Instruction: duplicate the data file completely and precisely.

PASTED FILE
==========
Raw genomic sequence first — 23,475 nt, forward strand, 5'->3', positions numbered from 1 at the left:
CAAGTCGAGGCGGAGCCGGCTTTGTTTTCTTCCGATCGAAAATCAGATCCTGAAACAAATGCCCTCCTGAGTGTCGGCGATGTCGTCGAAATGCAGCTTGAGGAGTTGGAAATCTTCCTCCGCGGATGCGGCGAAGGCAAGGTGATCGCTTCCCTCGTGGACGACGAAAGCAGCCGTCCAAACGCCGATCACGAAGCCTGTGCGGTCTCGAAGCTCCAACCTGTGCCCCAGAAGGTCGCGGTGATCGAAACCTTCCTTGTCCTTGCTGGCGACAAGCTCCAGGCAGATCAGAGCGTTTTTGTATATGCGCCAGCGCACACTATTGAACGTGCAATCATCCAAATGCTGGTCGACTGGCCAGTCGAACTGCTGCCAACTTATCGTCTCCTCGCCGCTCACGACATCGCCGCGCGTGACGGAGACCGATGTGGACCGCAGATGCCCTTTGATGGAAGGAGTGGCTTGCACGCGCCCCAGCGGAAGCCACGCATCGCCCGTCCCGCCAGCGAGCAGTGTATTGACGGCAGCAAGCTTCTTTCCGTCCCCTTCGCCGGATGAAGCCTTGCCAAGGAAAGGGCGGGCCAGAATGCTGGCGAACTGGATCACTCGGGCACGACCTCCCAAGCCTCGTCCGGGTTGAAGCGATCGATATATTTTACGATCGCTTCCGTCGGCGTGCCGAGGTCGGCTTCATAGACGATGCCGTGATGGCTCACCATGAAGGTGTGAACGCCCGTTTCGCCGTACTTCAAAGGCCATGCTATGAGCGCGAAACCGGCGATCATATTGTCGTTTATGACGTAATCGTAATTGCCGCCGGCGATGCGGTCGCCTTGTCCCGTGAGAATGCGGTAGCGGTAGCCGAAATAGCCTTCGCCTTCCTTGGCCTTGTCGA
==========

Raw genomic sequence first — 23,475 nt, forward strand, 5'->3', positions numbered from 1 at the left:
CAAGTCGAGGCGGAGCCGGCTTTGTTTTCTTCCGATCGAAAATCAGATCCTGAAACAAATGCCCTCCTGAGTGTCGGCGATGTCGTCGAAATGCAGCTTGAGGAGTTGGAAATCTTCCTCCGCGGATGCGGCGAAGGCAAGGTGATCGCTTCCCTCGTGGACGACGAAAGCAGCCGTCCAAACGCCGATCACGAAGCCTGTGCGGTCTCGAAGCTCCAACCTGTGCCCCAGAAGGTCGCGGTGATCGAAACCTTCCTTGTCCTTGCTGGCGACAAGCTCCAGGCAGATCAGAGCGTTTTTGTATATGCGCCAGCGCACACTATTGAACGTGCAATCATCCAAATGCTGGTCGACTGGCCAGTCGAACTGCTGCCAACTTATCGTCTCCTCGCCGCTCACGACATCGCCGCGCGTGACGGAGACCGATGTGGACCGCAGATGCCCTTTGATGGAAGGAGTGGCTTGCACGCGCCCCAGCGGAAGCCACGCATCGCCCGTCCCGCCAGCGAGCAGTGTATTGACGGCAGCAAGCTTCTTTCCGTCCCCTTCGCCGGATGAAGCCTTGCCAAGGAAAGGGCGGGCCAGAATGCTGGCGAACTGGATCACTCGGGCACGACCTCCCAAGCCTCGTCCGGGTTGAAGCGATCGATATATTTTACGATCGCTTCCGTCGGCGTGCCGAGGTCGGCTTCATAGACGATGCCGTGATGGCTCACCATGAAGGTGTGAACGCCCGTTTCGCCGTACTTCAAAGGCCATGCTATGAGCGCGAAACCGGCGATCATATTGTCGTTTATGACGTAATCGTAATTGCCGCCGGCGATGCGGTCGCCTTGTCCCGTGAGAATGCGGTAGCGGTAGCCGAAATAGCCTTCGCCTTCCTTGGCCTTGTCGA